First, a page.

The Dallas Cowboys are going to be making some changes this offseason after all. Despite head coach Jason Garrett saying during a radio appearance earlier this week that he expected offensive coordinator Scott Linehan to return for the 2019 season, the Cowboys officially announced on Friday that Linehan and the team have mutually agreed to part ways, ending his five-year stint in Dallas. 

Linehan spent the last four seasons as offensive coordinator, and was the passing game coordinator in 2014. His five seasons in Dallas included three playoff appearances, and playoff wins following the Cowboys' 13-3 campaign in 2014 and their 10-6 season in 2018. The Cowboys won the division in each of those seasons (as well as in 2016) behind strong rushing attacks, led first by DeMarco Murray and then by Ezekiel Elliott. Linehan's early years with the Cowboys saw him scheme players like Murray, Tony Romo, Dez Bryant, and Jason Witten into position for success, and he was even credited with helping then-rookies Elliott and Dak Prescott take the league by storm in 2016. 

But over the past two years, Linehan's offense increasingly began to feel archaic. As other teams around the league adapted to the modern game, Linehan continued running a lot of the same things he always ran. Prescott was increasingly asked to make more and more difficult throws, culminating this year when 17.7 percent of his passes were thrown into tight coverage, per's NextGen Stats. 

Stream the NFC Championship game on fuboTV, try it for free, and stream the AFC Championship game on CBS All Access.  

Several current and former Cowboys receivers criticized Linehan's route combinations over the past couple years, most notably Dez Bryant, but also Allen Hurns (who said Linehan called the worst possible play against a certain coverage during an early-season loss, and said Linehan needed to "tighten up") and (indirectly) Amari Cooper and Prescott himself, who had to change one of Linehan's calls in the huddle after a play called for Cooper to run a comeback route the Eagles had been sitting on all game. The changed route so fooled the Eagles that Cooper walked in for a 75-yard touchdown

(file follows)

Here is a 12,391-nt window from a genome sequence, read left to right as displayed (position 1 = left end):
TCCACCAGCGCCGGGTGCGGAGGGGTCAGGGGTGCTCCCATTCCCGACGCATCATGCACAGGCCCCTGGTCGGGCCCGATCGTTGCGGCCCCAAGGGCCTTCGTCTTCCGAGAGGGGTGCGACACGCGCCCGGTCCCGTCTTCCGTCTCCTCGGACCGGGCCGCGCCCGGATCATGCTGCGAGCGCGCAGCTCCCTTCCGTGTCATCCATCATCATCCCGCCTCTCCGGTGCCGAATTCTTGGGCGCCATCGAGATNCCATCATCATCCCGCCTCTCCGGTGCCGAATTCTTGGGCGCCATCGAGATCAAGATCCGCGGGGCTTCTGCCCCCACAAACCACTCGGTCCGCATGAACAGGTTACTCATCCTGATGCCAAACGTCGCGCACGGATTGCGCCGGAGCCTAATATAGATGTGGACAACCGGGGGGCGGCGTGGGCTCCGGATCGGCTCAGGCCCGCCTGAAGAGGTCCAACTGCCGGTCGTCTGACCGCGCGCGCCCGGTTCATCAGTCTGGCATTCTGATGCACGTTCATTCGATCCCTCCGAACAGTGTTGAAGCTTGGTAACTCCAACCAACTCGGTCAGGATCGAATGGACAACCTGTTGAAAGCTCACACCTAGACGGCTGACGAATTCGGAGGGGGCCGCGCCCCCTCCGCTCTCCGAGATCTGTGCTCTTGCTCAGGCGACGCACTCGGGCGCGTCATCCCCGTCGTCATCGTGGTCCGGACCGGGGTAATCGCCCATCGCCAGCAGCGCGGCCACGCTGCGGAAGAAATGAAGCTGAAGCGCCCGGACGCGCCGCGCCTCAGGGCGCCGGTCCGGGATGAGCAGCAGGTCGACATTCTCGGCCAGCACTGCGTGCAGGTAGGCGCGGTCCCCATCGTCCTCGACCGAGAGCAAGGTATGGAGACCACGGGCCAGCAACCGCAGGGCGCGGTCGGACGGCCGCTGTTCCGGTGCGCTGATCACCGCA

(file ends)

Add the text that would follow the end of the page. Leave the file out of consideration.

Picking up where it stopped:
As the Ringer's Robert Mays showed earlier this season, the Cowboys' predictable comeback routes were often a source of the team's offensive malaise, and, well, Linehan just kept calling them. Linehan's five years in Dallas included a season where he worked under Bill Callahan, who called the plays in 2014. The rest of his tenure was marked by extreme ups and downs. 

Linehan EraAverage15.818.017.0

Despite having a quarterback who excels in RPO and quick-game concepts, the Cowboys' offense did not at all resemble those of the teams who have schemed those types of quarterbacks into success, and so it's not surprising that they have decided to move on from Linehan heading into the final year of Prescott's rookie contract. Frankly, it was more surprising that they didn't move on after last season.

It's not yet know whom the Cowboys will target to take Linehan's place, but they badly need someone who will modernize the offense to play to the strengths of their quarterback, account for the (moderate) decline of the team's offensive line, and put players like Cooper, Elliott, and rookie wideout Michael Gallup in position to succeed. The Cowboys may have to incorporate some more new pieces next season with slot man Cole Beasley and gadget weapon Tavon Austin headed for free agency, Hurns on the mend after suffering a brutal injury during the Cowboys' playoff opener, and Terrance Williams presumably on his way out of town. They'd do best to find someone who has a vision for what kind of players will best help Prescott reach his potential, because that's what the future of the Dallas franchise is likely to be hitched to, given Jerry Jones' recent comments about the young quarterback's value.